Mayor Lightfoot receives ‘no-confidence’ vote from massive Chicago police union

It probably shouldn’t come as a surprise at this point in time, but Chicago Mayor Lori Lightfoot (D) seems to have lost the confidence of the fine men and women who make up the ranks of Chicago’s police force.

According to the New York Post, Chicago’s Fraternal Order of Police (FOP) issued the embattled mayor a vote of no-confidence this week, pointing to a deterioration in working conditions along with Lightfoot’s recent announcement of the cancellation of a march intended to honor fallen police officers, ostensibly due to COVID-19.

Chicago’s FOP is an influential police union that represents some 8,000 of the roughly 12,000 law enforcement officers who work in the city and its suburbs, reports note.

“The basis…it’s two-fold”

Chicago’s FOP issued the vote of no-confidence on Wednesday, as the Chicago Tribune reported. Reports from those in attendance indicated that the vote was unanimous, with some 200 active and retired rank-and-file officers voting “no confidence,” including First Deputy Eric Carter and David Brown, Chicago police superintendent.

John Catanzara, the FOP’s president, explained the overwhelming no-confidence vote in a video statement posted to YouTube Wednesday.

“The basis for this no-confidence vote is pretty simple, it’s two-fold,” Catanzara said. “It’s a lack of respect for the Gold Star families and the cancellation of the St. Jude parade.”

The St. Jude Memorial March is an event that takes place annually to honor fallen police officers. This year and last year, however, Lightfoot and her administration canceled the event citing coronavirus concerns. Catanzara referred to the event’s cancellation as a “slap in the face.”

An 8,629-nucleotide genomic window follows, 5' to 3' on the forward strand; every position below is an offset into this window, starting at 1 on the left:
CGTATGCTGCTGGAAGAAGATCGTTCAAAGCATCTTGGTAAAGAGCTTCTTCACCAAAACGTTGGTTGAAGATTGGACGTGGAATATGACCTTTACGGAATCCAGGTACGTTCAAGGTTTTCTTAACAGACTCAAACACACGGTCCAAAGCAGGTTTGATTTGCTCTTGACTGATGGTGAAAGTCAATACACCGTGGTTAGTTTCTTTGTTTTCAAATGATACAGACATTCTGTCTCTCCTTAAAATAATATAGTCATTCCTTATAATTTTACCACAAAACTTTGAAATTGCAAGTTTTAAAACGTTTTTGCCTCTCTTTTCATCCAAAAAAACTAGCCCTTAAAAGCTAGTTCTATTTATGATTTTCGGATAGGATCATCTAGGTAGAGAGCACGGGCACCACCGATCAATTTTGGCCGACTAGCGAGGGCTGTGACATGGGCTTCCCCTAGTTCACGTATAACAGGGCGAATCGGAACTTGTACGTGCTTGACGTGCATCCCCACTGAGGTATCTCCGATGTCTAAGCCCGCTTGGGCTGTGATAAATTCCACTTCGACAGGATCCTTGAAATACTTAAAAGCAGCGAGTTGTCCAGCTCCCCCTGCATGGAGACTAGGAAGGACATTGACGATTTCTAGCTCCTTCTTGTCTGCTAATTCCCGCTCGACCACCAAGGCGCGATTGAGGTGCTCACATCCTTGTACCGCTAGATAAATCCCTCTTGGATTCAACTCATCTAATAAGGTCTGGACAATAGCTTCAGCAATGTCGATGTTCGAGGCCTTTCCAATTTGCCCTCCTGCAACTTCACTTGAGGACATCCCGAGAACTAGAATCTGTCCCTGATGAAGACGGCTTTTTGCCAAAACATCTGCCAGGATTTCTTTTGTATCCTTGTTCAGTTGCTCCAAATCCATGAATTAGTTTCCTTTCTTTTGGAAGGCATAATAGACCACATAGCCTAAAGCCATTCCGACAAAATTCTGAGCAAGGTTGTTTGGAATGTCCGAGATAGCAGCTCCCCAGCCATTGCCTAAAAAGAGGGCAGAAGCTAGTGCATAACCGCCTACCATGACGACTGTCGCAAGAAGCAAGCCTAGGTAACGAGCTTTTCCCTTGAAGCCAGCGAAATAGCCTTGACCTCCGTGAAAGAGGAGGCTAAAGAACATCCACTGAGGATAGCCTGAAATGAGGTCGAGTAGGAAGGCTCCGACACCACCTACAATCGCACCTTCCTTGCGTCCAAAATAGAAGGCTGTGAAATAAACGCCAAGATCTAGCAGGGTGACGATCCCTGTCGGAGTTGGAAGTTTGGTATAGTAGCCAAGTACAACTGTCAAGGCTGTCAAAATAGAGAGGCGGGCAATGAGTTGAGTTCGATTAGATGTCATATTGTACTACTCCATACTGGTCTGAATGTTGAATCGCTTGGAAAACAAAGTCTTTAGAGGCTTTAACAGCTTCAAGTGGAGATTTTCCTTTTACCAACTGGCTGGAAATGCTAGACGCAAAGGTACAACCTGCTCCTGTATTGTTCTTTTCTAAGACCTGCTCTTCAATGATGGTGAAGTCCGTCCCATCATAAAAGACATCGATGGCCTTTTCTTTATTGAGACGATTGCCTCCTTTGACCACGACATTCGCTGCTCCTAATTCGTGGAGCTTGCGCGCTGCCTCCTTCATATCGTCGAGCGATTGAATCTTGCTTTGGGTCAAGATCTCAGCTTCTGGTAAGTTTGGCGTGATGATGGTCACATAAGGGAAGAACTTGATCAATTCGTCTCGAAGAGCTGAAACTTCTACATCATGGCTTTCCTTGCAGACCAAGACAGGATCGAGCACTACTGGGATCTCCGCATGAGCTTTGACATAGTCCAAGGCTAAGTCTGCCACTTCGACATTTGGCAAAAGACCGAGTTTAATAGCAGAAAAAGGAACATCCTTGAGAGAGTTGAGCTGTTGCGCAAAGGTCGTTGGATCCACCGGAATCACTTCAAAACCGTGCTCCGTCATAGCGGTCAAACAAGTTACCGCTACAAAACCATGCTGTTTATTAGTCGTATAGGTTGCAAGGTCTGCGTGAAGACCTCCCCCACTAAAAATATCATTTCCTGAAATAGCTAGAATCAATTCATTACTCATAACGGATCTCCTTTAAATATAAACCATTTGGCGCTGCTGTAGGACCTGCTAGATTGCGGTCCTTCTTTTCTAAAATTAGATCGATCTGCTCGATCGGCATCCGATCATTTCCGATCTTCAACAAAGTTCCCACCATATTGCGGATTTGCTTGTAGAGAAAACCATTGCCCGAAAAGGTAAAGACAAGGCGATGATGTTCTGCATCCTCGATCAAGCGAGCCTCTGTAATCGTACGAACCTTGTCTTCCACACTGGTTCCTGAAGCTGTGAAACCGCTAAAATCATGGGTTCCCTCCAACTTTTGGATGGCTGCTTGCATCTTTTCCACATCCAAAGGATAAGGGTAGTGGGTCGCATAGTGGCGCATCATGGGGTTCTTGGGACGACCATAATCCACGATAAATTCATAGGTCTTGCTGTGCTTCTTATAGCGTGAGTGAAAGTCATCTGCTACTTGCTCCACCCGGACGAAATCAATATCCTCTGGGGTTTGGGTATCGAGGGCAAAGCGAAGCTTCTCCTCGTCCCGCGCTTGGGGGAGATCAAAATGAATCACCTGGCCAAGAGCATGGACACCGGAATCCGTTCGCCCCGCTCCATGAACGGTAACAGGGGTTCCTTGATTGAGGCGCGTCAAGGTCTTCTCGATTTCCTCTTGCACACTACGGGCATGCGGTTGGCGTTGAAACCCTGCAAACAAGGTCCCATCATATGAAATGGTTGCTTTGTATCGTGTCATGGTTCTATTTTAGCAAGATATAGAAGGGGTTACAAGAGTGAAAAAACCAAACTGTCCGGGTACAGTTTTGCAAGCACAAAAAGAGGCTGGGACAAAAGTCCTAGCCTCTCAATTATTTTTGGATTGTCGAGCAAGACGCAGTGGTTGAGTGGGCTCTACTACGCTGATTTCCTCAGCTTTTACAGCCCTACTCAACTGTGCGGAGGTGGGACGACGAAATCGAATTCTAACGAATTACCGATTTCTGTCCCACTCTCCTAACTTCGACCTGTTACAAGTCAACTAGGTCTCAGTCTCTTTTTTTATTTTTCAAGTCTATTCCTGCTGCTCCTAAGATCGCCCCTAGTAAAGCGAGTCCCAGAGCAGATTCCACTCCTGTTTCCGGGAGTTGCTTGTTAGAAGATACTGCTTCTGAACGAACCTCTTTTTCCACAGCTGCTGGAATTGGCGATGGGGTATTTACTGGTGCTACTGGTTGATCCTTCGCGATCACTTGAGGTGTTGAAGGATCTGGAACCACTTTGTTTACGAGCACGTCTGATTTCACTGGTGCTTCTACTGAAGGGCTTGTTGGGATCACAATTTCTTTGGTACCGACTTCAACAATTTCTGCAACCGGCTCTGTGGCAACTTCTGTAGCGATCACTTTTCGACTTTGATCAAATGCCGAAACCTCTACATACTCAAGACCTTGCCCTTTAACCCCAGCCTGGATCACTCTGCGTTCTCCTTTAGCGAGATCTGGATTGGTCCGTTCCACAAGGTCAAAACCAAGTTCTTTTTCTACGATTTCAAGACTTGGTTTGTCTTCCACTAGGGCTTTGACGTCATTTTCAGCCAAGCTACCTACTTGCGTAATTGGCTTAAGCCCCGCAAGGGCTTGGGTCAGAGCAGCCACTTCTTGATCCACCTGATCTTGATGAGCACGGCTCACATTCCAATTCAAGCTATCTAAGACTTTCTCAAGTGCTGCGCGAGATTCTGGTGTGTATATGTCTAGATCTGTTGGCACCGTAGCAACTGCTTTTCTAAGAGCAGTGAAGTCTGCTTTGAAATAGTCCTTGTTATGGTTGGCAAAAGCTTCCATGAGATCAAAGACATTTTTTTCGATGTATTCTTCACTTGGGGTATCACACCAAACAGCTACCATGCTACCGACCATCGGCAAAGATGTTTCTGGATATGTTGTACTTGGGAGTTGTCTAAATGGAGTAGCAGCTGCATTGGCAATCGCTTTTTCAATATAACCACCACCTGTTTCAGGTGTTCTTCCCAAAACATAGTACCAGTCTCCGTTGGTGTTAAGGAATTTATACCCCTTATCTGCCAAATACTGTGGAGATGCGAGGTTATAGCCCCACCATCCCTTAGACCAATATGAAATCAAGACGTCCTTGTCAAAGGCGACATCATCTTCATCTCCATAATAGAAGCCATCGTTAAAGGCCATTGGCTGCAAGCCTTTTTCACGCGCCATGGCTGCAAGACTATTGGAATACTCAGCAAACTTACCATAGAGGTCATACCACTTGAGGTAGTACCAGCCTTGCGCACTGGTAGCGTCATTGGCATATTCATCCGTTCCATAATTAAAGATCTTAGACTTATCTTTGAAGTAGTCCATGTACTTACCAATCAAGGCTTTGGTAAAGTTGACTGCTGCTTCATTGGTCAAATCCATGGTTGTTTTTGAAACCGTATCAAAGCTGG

In addition, reports indicate that Chicago police officers were unhappy with the city’s decision to — on several occasions — cancel officers’ days’ off while also extending their shifts from 8.5 hours to 12 hours. Representatives from the union say it has caused officers to be overworked.

“A badge of honor”

Following the vote of no-confidence, Lightfoot seemed unphased and issued a statement calling the humiliating vote a “badge of honor.”

“So frankly, getting a vote of no-confidence from that guy is a badge of honor,” Lightfoot said, referring to Catanzara.

Lightfoot went on to shift the blame from her to the Chicago FOP. She accused the large police union of costing rank-and-file police officers “literally tens of thousands of dollars” by dragging out negotiations for a new deal. Many of the officers have been working without a police contract for as long as three years.

Lightfoot has clearly lost what little respect previously existed from the police officers who do their best to protect the streets of Chicago. Her repeated leadership failures have led to a massive spike in shootings and other violent crimes, which continue to worsen by the week.

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